Four years ago today, June 30, 2005, Stan – my Stan – was buried at Arlington National Cemetery. His parents were there, fellow soldiers were there, congressmen and even Senate Majority Leader Harry Reid was there.
But I wasn’t there.
Between the time Stan died on June 11 until the day of his burial, I had planned and hosted a wake, I had flown to Florida for a very well-attended memorial and I had done a lot of personal grieving, as well. There was even another memorial scheduled in Las Vegas for a few weeks later. So, after a lot of soul searching, I decided that I just couldn’t get the strength together to fly to Virginia for the burial.
The main reason why I couldn’t imagine sitting through the burial was the 21-gun salute. You see, Stan had been killed in the explosion of a road-side bomb in Baghdad. He had been killed violently in an instant that I could only imagine was very loud. And I realize that the 21-gun salute is meant to be honorable. But I could only imagine that it would frightening.
Every time there’s a military burial in a film, the sound of that first blast makes everyone jump and then the choking tears start and veiled widows are led away in hysterics. At the time, I just couldn’t stand the idea of flying across the country to put myself through that.
Sometimes I regret not going. But the rational side of me remembers that it was just a ceremony - a military ceremony at that. The real remembrance and outpouring of emotion had happened with his friends at the wake and with his family and other loved ones at the memorial. Being in Virginia that day wouldn’t have changed anything. Maybe I would have felt like I’d done my duty. I certainly would have cried more. But I still wouldn’t have been able to touch him or hold him or truly say goodbye. And I still wouldn’t have even been able to see his body. I wouldn’t have even been able to bury anything with him since the Army doesn’t allow that. Can you believe that? I mean, honestly, what difference does it make?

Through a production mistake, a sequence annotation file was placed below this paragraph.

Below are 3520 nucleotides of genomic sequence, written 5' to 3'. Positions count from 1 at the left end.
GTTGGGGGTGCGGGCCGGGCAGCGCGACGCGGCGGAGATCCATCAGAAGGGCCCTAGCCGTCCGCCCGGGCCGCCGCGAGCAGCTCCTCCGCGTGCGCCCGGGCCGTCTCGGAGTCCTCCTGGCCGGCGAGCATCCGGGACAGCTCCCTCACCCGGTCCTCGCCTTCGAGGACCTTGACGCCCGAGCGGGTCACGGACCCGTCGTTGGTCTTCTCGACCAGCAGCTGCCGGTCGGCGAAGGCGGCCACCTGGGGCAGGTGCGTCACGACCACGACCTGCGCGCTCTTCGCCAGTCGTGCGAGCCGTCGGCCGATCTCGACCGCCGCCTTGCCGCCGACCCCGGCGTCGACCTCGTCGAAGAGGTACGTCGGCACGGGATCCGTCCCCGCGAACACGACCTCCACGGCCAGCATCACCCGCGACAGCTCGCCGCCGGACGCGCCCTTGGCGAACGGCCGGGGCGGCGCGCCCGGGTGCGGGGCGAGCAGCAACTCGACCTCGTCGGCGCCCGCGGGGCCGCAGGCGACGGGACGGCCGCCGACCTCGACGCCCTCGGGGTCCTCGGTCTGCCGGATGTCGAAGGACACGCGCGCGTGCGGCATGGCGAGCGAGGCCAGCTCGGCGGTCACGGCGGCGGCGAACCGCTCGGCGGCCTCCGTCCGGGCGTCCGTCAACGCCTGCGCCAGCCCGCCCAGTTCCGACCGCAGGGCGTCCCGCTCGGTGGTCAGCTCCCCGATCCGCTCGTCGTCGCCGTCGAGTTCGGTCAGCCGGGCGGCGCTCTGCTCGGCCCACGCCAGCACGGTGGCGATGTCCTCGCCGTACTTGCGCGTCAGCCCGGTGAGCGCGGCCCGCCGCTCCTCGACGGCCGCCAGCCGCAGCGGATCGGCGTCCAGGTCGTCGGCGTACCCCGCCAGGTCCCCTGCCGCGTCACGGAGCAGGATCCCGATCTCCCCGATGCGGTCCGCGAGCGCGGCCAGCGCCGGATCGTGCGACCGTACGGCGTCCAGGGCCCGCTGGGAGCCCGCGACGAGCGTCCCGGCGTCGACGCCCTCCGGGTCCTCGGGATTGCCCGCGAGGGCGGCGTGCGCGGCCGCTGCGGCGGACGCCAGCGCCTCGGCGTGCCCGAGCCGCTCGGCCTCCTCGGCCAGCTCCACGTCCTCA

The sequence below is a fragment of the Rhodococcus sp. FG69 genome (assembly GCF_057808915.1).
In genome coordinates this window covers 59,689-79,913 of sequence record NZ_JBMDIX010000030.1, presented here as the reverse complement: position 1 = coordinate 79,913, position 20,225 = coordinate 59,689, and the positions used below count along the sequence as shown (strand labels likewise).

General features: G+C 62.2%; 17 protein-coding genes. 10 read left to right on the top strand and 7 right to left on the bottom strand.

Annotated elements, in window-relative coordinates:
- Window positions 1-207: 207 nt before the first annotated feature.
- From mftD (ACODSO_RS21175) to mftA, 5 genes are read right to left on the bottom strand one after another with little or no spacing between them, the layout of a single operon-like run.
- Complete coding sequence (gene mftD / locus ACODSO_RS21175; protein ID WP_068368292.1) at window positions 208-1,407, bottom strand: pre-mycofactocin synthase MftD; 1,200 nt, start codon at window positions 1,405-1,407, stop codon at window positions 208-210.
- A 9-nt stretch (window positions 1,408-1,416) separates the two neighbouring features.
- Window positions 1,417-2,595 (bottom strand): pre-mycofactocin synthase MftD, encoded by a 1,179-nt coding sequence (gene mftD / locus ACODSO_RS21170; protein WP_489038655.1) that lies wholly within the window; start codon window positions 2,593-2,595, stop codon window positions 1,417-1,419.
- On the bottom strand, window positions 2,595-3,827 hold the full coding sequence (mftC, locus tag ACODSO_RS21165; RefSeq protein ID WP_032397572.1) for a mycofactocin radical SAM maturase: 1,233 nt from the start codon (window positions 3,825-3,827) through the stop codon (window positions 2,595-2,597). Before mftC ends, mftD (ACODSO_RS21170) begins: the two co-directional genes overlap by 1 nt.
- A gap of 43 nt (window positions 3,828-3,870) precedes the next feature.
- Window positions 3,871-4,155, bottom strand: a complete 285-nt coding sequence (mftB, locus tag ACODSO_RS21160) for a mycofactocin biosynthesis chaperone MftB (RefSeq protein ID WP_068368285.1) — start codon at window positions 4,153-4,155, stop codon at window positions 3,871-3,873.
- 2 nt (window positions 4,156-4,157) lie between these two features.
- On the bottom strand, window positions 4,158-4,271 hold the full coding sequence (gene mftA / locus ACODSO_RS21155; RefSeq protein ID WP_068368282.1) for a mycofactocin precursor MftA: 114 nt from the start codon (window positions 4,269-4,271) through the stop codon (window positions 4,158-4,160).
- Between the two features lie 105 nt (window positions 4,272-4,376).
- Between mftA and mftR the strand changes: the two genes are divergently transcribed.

The one thing I was able to do that day was to say goodbye to Stan publicly, on National Public Radio. A piece that was produced in Las Vegas, was aired on NPR’s “All Things Considered” on June 30, 2004 as part of their "Recalling a Soldier" series. Listen to it here: Recalling a Soldier: Stan Lapinski
I like to think that Stan would have been happy to have had something to do with my one and only (so far) national radio piece. And that publicly broadcasted memorial is still something that brings comfort to so many people. I still get emails from friends of friends and even strangers who have been through a loss – military or otherwise – and have been forwarded the link to the piece.
I’m glad that there’s something out there that I created that’s helped others. And Kristin and I hope that this blog is a way to continue to speak about our loss as well as hopefully be some help to others who are suffering similarly. Nobody’s grief is the same, but there are things that we do have in common. For example, nobody should have to sit through a 21-gun salute.